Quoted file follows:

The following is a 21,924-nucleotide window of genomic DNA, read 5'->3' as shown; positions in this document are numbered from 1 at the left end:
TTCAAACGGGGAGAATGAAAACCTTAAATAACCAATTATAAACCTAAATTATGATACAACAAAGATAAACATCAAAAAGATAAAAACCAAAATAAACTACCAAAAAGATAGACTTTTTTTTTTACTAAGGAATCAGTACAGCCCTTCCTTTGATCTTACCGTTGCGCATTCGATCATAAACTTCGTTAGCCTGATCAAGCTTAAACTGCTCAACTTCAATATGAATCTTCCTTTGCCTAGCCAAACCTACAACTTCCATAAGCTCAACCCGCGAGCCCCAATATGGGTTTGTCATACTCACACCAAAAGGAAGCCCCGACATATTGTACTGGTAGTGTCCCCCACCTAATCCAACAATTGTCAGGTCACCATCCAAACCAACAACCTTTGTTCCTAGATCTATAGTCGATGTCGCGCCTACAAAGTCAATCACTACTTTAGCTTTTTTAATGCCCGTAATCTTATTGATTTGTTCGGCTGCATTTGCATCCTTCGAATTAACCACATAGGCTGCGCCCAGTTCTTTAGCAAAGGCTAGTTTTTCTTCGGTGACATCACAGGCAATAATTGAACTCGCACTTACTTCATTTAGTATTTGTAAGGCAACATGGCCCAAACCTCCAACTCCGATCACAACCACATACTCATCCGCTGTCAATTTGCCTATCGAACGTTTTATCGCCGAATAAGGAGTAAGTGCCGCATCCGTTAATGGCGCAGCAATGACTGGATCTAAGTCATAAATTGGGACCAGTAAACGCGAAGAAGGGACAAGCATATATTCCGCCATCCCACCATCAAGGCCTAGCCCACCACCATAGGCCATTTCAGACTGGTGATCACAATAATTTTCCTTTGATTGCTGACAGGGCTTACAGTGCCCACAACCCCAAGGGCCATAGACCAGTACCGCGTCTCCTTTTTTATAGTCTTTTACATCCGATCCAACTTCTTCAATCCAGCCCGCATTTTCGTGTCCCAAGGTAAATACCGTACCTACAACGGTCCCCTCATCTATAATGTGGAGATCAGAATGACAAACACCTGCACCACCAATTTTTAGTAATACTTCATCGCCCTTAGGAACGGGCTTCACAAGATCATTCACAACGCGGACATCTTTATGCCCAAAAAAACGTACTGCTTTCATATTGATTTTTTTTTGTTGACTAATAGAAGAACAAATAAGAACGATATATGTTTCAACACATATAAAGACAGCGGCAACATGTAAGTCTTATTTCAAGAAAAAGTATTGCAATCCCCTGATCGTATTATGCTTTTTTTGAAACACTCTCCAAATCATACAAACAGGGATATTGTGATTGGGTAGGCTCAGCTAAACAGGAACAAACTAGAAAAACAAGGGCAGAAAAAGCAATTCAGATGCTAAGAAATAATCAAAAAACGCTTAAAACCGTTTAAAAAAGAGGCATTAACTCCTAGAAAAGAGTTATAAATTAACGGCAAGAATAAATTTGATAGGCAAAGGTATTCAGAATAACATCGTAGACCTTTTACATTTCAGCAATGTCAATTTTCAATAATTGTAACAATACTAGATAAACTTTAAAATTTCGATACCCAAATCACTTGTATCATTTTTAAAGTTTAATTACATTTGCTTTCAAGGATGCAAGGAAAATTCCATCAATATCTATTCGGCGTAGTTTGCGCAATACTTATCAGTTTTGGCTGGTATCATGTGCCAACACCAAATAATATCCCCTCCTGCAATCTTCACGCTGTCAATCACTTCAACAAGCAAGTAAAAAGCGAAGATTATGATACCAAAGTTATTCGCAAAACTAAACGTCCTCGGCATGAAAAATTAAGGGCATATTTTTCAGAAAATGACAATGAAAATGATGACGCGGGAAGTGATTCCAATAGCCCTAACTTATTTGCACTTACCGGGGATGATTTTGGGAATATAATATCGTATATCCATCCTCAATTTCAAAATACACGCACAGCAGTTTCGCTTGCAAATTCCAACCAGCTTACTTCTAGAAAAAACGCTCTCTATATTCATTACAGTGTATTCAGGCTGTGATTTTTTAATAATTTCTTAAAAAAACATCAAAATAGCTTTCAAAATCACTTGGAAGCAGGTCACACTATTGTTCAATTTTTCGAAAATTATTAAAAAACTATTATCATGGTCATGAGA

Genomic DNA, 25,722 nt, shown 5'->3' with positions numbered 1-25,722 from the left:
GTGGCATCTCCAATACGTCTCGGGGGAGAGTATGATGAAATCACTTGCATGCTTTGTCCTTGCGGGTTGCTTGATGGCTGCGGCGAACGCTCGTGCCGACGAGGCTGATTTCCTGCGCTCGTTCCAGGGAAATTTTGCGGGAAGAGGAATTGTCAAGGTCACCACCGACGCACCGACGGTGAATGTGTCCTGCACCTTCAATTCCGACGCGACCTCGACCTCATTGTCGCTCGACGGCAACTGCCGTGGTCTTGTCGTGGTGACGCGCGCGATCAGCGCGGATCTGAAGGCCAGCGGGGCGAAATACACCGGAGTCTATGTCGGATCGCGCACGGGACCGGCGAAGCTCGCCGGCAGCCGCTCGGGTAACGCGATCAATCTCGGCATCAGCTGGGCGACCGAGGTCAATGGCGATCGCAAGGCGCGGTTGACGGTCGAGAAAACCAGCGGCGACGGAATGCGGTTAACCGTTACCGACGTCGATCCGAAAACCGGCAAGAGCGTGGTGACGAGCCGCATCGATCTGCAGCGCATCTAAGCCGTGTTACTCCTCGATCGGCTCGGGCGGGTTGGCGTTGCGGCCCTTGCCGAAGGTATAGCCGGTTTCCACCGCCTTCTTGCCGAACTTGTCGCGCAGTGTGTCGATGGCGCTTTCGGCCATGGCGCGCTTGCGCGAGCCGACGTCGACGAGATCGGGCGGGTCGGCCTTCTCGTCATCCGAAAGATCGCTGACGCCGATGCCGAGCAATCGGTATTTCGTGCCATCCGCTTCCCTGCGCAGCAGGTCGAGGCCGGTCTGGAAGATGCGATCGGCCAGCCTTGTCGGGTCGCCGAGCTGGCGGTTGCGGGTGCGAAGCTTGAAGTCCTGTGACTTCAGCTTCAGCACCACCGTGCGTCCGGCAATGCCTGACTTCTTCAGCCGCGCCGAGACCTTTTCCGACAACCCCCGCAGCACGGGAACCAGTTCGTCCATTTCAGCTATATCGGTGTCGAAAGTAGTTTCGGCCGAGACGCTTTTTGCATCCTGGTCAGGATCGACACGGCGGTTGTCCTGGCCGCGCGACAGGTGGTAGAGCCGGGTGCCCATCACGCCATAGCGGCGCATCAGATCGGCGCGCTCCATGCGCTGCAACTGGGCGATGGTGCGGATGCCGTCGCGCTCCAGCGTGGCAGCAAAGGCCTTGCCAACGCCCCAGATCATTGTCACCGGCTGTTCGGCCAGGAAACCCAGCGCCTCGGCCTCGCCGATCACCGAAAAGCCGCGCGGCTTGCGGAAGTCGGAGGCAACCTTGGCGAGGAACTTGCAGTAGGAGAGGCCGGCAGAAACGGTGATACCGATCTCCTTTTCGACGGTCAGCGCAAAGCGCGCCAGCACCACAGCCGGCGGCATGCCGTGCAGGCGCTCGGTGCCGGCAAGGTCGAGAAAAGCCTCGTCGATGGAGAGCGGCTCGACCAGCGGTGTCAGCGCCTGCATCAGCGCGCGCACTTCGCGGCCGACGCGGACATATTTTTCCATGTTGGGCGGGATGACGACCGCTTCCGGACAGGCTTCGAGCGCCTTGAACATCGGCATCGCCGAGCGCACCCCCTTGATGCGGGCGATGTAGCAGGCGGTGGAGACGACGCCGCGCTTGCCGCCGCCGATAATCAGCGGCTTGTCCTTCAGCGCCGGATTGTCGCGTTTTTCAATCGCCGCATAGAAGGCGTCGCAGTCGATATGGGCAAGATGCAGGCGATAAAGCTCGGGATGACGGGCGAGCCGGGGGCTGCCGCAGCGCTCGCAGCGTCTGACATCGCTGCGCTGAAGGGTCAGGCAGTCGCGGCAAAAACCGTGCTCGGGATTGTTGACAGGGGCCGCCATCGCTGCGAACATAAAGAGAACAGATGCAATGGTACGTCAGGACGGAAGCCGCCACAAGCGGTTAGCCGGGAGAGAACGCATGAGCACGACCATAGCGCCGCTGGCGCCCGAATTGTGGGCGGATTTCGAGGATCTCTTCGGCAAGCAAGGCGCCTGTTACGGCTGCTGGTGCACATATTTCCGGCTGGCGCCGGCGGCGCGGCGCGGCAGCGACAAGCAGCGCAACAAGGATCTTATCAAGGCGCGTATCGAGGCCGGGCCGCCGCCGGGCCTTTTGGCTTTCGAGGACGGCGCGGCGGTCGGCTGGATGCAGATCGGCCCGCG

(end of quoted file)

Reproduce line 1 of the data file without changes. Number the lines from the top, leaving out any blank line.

The following is a 21,924-nucleotide window of genomic DNA, read 5'->3' as shown; positions in this document are numbered from 1 at the left end: